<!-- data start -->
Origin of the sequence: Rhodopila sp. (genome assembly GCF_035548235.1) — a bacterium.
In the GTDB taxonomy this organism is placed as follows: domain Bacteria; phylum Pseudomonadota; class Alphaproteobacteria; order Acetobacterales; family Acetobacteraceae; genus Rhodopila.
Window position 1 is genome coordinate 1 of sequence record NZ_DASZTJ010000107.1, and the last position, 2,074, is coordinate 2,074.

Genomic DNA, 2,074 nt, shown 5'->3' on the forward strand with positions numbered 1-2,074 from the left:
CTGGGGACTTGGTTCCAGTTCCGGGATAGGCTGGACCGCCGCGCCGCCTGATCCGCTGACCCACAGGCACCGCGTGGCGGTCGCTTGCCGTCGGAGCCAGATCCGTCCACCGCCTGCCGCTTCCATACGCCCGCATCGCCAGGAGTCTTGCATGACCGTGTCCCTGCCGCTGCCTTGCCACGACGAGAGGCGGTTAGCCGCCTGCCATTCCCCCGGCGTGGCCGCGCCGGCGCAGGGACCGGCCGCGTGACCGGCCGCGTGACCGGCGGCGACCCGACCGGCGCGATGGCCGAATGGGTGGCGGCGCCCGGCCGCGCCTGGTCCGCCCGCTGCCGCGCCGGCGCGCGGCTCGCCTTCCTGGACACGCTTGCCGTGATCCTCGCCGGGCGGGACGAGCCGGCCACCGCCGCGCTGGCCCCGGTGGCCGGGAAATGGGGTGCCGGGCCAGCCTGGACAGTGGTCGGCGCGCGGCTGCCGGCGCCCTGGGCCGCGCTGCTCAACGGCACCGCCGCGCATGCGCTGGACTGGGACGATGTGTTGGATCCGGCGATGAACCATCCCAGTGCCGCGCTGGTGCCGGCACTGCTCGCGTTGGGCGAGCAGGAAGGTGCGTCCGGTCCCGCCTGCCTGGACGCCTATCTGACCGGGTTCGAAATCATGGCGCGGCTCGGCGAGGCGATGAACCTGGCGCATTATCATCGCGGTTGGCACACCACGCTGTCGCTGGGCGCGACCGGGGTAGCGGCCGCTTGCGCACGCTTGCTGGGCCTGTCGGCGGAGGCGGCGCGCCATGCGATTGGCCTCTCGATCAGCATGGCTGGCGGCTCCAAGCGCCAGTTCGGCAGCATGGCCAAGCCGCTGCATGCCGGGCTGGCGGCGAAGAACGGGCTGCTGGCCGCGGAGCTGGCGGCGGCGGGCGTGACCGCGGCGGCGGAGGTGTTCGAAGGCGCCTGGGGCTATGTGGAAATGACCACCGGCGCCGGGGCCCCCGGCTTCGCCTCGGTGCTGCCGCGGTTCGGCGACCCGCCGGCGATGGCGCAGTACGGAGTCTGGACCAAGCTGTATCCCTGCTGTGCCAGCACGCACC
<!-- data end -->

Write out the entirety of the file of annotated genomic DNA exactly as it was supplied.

Origin of the sequence: Rhodopila sp. (genome assembly GCF_035548235.1) — a bacterium.
In the GTDB taxonomy this organism is placed as follows: domain Bacteria; phylum Pseudomonadota; class Alphaproteobacteria; order Acetobacterales; family Acetobacteraceae; genus Rhodopila.
Window position 1 is genome coordinate 1 of sequence record NZ_DASZTJ010000107.1, and the last position, 2,074, is coordinate 2,074.

Genomic DNA, 2,074 nt, shown 5'->3' on the forward strand with positions numbered 1-2,074 from the left:
CTGGGGACTTGGTTCCAGTTCCGGGATAGGCTGGACCGCCGCGCCGCCTGATCCGCTGACCCACAGGCACCGCGTGGCGGTCGCTTGCCGTCGGAGCCAGATCCGTCCACCGCCTGCCGCTTCCATACGCCCGCATCGCCAGGAGTCTTGCATGACCGTGTCCCTGCCGCTGCCTTGCCACGACGAGAGGCGGTTAGCCGCCTGCCATTCCCCCGGCGTGGCCGCGCCGGCGCAGGGACCGGCCGCGTGACCGGCCGCGTGACCGGCGGCGACCCGACCGGCGCGATGGCCGAATGGGTGGCGGCGCCCGGCCGCGCCTGGTCCGCCCGCTGCCGCGCCGGCGCGCGGCTCGCCTTCCTGGACACGCTTGCCGTGATCCTCGCCGGGCGGGACGAGCCGGCCACCGCCGCGCTGGCCCCGGTGGCCGGGAAATGGGGTGCCGGGCCAGCCTGGACAGTGGTCGGCGCGCGGCTGCCGGCGCCCTGGGCCGCGCTGCTCAACGGCACCGCCGCGCATGCGCTGGACTGGGACGATGTGTTGGATCCGGCGATGAACCATCCCAGTGCCGCGCTGGTGCCGGCACTGCTCGCGTTGGGCGAGCAGGAAGGTGCGTCCGGTCCCGCCTGCCTGGACGCCTATCTGACCGGGTTCGAAATCATGGCGCGGCTCGGCGAGGCGATGAACCTGGCGCATTATCATCGCGGTTGGCACACCACGCTGTCGCTGGGCGCGACCGGGGTAGCGGCCGCTTGCGCACGCTTGCTGGGCCTGTCGGCGGAGGCGGCGCGCCATGCGATTGGCCTCTCGATCAGCATGGCTGGCGGCTCCAAGCGCCAGTTCGGCAGCATGGCCAAGCCGCTGCATGCCGGGCTGGCGGCGAAGAACGGGCTGCTGGCCGCGGAGCTGGCGGCGGCGGGCGTGACCGCGGCGGCGGAGGTGTTCGAAGGCGCCTGGGGCTATGTGGAAATGACCACCGGCGCCGGGGCCCCCGGCTTCGCCTCGGTGCTGCCGCGGTTCGGCGACCCGCCGGCGATGGCGCAGTACGGAGTCTGGACCAAGCTGTATCCCTGCTGTGCCAGCACGCACC